At this point, you know if you like South Park or not. The controversial franchise has been around for nearly twenty years, and has since its inception spawned a number of products besides the popular TV show, including videogames. The latest one, South Park: The Stick of Truth was a huge hit, and thus, we’re seeing a direct sequel, South Park: The Fractured But Whole.
The Stick of Truth proved to be an excellent game, thanks to its simple and fun gameplay, but also due to the referential treatment of South Park‘s many seasons, featuring a ton of references to the show. The Fractured But Whole doesn’t seem to stray too far from what was established.
The kids have grown tired of the fantasy theme of their made up role-playing game from Stick of Truth and have now moved on to superheroes. Chaos obviously ensues when South Park splits between two opposite factions, leaving you, the new kid, still playing under the first game’s rules, to figure things out and deal with the silliness that ensues.
The demo presentation I got to sit down at E3 with showed the first few minutes of Fractured But Whole, where things are finally going back to relative normality after the crazy events of The Stick of Truth, as it’s wont to happen in South Park. Obviously, Cartman has already butted in as the self-appointed leader of his hero faction, poking us to join him and fight the other side, but not before picking out a class and defining our character’s attributes.
For a game under such a silly franchise and title, Fractured But Whole is pretty involved when it comes to actual gameplay, just as in The Stick of Truth. The character classes definitely ring to the tune of comic book lore, with direct references to named heroes from both big comic book houses, like super strength skill tree to Superman and speedster to Flash. The Ubisoft rep playing the demo picked the latter, and moved on to show us show the combat is fleshed out.
Similarly to Stick of Truth, Fractured But Whole‘s fighting is strictly turn-based. You get to control a three person party against whatever number the computer decides to throw at you. You can charge up attacks, buff your party or even simply defend, and much like a traditional JRPG, there’s also special super powers which can be used to great effect at just the right moment. In the demo’s case, that was a speedster skill that hit multiple opponents if they happened to be lined up, which was the case after one of our party member’s “super kite” power did just that. It’s heavily traditional, but simple enough to grasp.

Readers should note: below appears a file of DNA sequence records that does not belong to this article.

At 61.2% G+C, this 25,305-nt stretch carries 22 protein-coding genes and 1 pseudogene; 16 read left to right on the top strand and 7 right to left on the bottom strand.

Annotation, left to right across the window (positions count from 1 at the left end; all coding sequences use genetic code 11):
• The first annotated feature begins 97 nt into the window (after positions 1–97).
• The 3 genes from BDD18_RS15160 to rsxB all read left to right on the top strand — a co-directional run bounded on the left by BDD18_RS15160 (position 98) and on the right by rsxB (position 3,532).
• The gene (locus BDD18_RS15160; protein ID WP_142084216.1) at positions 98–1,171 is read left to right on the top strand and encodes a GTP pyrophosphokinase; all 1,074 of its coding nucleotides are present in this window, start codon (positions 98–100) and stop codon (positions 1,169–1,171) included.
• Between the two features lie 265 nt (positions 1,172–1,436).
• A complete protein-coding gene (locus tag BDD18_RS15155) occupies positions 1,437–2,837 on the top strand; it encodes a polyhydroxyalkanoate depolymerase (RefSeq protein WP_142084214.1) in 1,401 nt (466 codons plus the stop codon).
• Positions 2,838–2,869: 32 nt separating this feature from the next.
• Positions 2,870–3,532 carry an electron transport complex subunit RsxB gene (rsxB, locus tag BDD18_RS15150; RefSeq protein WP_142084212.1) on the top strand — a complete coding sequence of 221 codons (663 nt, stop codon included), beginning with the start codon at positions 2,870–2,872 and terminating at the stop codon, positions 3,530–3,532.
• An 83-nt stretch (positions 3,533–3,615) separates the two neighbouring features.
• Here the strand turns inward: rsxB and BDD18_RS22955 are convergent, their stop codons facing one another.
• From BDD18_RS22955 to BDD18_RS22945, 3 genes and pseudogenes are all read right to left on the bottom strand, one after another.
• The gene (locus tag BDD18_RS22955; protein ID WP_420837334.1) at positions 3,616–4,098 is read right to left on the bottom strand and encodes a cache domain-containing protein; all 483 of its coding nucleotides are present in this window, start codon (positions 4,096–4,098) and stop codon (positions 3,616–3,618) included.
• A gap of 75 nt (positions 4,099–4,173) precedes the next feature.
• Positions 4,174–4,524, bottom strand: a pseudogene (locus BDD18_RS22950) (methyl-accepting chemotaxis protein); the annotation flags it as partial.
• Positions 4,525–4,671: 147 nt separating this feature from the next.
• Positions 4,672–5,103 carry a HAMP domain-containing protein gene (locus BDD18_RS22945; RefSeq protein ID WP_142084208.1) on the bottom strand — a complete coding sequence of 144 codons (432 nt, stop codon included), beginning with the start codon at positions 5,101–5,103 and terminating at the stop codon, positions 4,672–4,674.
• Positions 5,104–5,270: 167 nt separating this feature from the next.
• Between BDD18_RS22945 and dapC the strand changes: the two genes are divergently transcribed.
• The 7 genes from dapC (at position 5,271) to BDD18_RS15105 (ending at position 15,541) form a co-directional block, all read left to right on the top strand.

The demo featured local kids as the opposition, and in true South Park fashion, really upped the grossness and dark humor all throughout the fight, with kids from both sides yelling out curses and having the worst sounding super powers you’d expect to come out of the minds of Matt Stone, Trey Parker and whoever else is providing the writing for the game. You can expect to run into the rest of the South Park crew in some form or another, along with whatever ends up showing up that’s new, if The Stick of Truth‘s any indication.
Frankly, for me, the previous South Park RPG didn’t have any right whatsoever to play as well as it did, considering the development hell it ended up going through before finally coming out. It was like an extra season of South Park, but in videogame form. Like mentioned before, at this point, you know if you’re into South Park or not. Fractured But Whole won’t change your mind: it’s a product aimed at fans of the franchise. It’s incredibly faithful to its source material and for the little I got to see at E3, just like the previous one, it has no qualms with that.
You can expect to see more impressions of South Park: The Fractured But Whole here once the it’s out on PlayStation 4, Xbox One, and PC in December. Until then, here’s its E3 trailer to help set the mood.